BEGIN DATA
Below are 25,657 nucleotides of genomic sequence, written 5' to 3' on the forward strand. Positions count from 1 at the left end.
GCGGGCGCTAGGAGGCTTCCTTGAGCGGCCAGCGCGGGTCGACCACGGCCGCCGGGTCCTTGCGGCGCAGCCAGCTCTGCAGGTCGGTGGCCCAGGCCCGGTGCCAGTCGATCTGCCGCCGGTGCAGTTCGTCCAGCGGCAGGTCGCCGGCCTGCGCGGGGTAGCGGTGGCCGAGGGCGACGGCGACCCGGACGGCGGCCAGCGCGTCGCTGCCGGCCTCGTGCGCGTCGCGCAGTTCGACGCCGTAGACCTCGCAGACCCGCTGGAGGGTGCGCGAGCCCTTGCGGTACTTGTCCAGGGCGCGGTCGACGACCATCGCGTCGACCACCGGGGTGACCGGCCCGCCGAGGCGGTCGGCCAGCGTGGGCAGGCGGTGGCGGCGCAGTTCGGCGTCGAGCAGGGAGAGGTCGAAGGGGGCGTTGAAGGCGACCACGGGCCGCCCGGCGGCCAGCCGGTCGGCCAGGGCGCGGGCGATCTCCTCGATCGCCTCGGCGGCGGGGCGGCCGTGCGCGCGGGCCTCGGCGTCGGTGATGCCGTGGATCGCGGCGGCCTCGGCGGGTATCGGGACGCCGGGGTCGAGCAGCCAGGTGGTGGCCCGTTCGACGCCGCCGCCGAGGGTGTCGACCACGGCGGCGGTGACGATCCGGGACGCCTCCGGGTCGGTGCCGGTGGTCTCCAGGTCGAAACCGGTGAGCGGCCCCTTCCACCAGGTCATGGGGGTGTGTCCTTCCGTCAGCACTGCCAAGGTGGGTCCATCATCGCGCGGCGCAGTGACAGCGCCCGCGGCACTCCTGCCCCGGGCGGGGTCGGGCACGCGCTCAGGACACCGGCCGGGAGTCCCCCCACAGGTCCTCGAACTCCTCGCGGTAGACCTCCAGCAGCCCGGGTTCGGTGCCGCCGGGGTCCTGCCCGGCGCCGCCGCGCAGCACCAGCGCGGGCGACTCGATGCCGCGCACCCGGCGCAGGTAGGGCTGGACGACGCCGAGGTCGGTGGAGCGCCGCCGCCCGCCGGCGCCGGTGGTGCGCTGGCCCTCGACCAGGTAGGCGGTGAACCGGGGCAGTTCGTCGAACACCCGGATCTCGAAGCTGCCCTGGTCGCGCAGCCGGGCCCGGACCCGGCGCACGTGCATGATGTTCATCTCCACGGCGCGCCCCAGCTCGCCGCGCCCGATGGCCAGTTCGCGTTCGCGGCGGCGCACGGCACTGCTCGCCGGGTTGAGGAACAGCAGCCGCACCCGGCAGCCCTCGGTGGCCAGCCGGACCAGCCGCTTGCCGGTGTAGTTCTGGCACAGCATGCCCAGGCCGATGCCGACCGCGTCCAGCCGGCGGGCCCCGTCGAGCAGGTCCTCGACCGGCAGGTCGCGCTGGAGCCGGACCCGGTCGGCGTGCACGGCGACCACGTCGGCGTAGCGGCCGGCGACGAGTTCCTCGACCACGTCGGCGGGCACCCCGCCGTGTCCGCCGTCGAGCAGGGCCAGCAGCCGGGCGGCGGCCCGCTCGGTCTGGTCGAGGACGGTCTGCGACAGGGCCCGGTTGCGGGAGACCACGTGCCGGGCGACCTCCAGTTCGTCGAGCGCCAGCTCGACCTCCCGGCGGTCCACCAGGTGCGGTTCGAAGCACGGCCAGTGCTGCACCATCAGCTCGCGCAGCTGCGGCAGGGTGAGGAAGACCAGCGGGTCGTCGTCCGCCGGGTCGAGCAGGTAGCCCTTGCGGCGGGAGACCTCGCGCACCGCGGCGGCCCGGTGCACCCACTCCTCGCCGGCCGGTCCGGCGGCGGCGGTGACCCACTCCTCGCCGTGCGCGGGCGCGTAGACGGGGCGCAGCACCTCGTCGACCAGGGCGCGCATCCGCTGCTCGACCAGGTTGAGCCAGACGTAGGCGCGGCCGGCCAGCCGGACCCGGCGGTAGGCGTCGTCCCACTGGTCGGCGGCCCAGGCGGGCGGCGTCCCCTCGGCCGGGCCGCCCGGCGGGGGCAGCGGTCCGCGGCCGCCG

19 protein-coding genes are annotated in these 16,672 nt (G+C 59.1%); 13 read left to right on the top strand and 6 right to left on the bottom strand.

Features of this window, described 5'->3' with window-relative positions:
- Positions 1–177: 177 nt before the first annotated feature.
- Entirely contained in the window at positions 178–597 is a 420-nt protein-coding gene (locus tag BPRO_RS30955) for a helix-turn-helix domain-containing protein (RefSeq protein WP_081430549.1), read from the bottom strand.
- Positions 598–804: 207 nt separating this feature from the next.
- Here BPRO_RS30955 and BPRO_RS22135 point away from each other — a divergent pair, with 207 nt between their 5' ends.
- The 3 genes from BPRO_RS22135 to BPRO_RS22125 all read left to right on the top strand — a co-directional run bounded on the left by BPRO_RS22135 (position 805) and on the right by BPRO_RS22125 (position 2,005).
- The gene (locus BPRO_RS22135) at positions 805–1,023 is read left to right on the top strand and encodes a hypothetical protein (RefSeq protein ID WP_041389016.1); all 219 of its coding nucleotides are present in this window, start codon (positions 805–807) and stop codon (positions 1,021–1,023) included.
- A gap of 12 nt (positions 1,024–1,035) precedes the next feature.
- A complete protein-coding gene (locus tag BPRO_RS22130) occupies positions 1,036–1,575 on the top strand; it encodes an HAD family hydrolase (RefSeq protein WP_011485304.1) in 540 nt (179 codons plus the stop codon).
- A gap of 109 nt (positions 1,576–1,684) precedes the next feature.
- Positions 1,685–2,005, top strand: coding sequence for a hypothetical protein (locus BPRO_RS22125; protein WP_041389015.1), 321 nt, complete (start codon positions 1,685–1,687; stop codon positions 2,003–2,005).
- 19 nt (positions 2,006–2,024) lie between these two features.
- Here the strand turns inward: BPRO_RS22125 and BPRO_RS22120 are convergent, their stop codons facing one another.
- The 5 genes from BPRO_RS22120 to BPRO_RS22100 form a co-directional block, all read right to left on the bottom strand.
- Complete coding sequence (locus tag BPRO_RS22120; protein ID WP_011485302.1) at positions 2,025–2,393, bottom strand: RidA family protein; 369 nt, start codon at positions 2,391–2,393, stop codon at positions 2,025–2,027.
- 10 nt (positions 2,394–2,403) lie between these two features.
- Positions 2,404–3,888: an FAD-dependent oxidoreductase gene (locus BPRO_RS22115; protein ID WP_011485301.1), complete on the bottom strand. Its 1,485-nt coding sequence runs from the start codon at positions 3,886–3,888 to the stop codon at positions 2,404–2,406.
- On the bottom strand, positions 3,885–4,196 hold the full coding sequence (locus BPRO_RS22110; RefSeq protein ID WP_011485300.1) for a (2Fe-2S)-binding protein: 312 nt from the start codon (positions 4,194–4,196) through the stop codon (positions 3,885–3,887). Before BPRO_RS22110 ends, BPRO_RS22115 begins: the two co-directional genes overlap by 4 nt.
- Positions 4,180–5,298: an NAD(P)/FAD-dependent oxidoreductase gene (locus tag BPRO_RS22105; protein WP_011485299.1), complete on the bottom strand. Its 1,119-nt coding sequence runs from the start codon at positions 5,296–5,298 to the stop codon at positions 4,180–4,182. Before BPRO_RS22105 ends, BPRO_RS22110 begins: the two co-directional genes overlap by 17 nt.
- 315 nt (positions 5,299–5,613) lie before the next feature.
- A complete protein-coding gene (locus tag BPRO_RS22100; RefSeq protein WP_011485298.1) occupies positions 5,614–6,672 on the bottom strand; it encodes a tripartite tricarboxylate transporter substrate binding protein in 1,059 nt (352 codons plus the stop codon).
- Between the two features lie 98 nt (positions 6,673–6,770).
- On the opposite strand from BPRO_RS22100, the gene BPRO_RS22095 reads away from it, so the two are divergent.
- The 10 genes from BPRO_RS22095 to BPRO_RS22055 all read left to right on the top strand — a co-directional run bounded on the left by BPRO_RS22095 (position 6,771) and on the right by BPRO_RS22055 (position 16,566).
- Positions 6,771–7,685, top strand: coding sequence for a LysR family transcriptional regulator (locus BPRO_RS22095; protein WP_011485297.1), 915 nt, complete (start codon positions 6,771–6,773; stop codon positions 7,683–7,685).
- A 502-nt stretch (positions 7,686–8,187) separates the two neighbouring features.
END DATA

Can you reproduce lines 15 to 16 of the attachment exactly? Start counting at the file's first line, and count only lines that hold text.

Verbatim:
- 19 nt (positions 2,006–2,024) lie between these two features.
- Here the strand turns inward: BPRO_RS22125 and BPRO_RS22120 are convergent, their stop codons facing one another.